The angel is most abruptly introduced into this visionary dialogue. I am inclined to think that this book is the work of a later date, and belongs to some Christian: it is in the true Christian style, and if it could be proyed to me that it was written by the Ezra or Esdras, who was a captive at Babylon, I should have no hesitation in saying, that it was he who laid the foundation of the Christian religion. I should like to hear the opinions of some of the learned Rabbies on this book.

The angel Uriel is made to appear to Esdras' to answer all the questions that might be put to him about the future. After the angel has told him how happy and prosperous some future generations of the Jews are to be, Esdras very wisely asks, what advantage that will be to the past and the present, who have suffered so many hardships, indignities, and miseries; why does not God treat all his chosen people alike? and why, if he be inclined to chasten them for their offences, he does not do it with his own hand, and not make the heathen his instruments? This query basfles the angel, he makes but

a shuming excuse and answer ; and this query, in my opinion, would bafflé a wiser man than the angel Uriel, and must flash conviction on any rational mind, that the Jews are no more the favourites of the God of Nature than

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other sect of human beings. The God of Nature makes no distinclions, he is alike the parent of all, and treats all alike: but the Jews, from their superstitious notions, have made themselves miserable, and will continue to do so, and be visible as a distinct sect, as long as they retain those superstitious notions, and the custom of confining their marriages to their own sect. Let them once begin to intermarry and follow the custom in which they may live, and they would be lost sight of in a few years. As long as they practice an idolatry distinct from other people, they will ever remain a distinct people.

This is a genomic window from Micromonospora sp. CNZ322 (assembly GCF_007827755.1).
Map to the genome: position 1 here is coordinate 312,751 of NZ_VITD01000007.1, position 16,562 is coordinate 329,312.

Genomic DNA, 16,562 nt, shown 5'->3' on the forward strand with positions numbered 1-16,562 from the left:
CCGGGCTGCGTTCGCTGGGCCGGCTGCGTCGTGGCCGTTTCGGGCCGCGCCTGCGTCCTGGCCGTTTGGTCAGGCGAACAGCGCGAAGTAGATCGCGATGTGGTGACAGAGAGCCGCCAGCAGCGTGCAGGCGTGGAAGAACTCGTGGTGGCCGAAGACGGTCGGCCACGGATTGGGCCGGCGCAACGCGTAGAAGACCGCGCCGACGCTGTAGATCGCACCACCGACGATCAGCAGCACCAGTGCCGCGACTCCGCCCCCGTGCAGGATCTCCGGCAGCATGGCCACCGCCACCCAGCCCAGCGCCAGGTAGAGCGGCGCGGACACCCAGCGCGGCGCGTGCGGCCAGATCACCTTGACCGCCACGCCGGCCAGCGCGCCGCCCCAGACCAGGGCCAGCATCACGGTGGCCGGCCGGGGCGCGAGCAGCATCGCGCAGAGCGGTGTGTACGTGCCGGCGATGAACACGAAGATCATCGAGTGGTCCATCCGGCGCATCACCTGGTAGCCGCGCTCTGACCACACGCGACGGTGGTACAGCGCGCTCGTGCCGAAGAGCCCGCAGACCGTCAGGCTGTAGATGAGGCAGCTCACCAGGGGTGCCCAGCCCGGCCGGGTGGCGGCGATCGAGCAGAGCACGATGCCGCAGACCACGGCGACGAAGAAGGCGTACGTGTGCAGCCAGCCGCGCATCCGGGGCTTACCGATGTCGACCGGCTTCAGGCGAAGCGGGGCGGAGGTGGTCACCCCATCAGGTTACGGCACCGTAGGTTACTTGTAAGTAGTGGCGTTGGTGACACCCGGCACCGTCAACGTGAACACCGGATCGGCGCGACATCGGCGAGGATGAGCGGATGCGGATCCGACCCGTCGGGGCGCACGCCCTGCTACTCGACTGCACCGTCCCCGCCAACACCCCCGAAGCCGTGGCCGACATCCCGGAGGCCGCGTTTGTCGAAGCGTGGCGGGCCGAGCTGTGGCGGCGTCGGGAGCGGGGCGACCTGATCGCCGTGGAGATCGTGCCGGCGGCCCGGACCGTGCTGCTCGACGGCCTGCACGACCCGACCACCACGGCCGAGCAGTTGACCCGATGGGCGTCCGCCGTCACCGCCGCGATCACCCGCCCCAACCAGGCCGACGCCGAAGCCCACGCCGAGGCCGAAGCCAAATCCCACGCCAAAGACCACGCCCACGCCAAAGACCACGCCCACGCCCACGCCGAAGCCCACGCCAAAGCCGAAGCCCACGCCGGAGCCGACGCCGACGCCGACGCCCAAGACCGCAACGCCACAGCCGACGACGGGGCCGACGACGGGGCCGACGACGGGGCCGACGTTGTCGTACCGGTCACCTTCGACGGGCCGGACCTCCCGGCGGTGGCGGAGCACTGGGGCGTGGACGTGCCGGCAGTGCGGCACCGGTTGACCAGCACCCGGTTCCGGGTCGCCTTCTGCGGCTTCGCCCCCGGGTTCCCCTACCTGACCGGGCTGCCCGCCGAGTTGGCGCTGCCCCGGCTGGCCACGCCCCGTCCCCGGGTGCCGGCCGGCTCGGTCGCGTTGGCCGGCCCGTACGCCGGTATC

I cannot but think that this book is a forgery in the name of Esdras, it is as much in the style of the Christian writers of old, as any thing in the New Testament. The seventh chapter maketh mention of Jesus and Christ as the son of God, who is to die, and then the end of the world, and the resurrection and judyment, and has all the dogmas of the Christian religion as they were received in the first three centuries, of the Christian era. The visions and the similitudes correspond more with the Christian writers than with the Jewish. In fact the Jews could not receive this book and reject the Christian religion, for it contains the very foundation and essence of that religion. There might have been interpolations made in it for the purpose of entrapping the poor Jews, for what I know, for I pretend to no knowledge of the Holy Scriptures beyond the English version, and I have no desire to search for their merits any further. I doubt not, but that the man who is a perfect master of the oriental languages, if he were honest and well disposed, might point out some glaring frauds which are not to be reached in the English language.

I shall insert the fourteenth chapter of the second book of Esdras, and then have done with him, as I can neither make Jew nor Christian of him.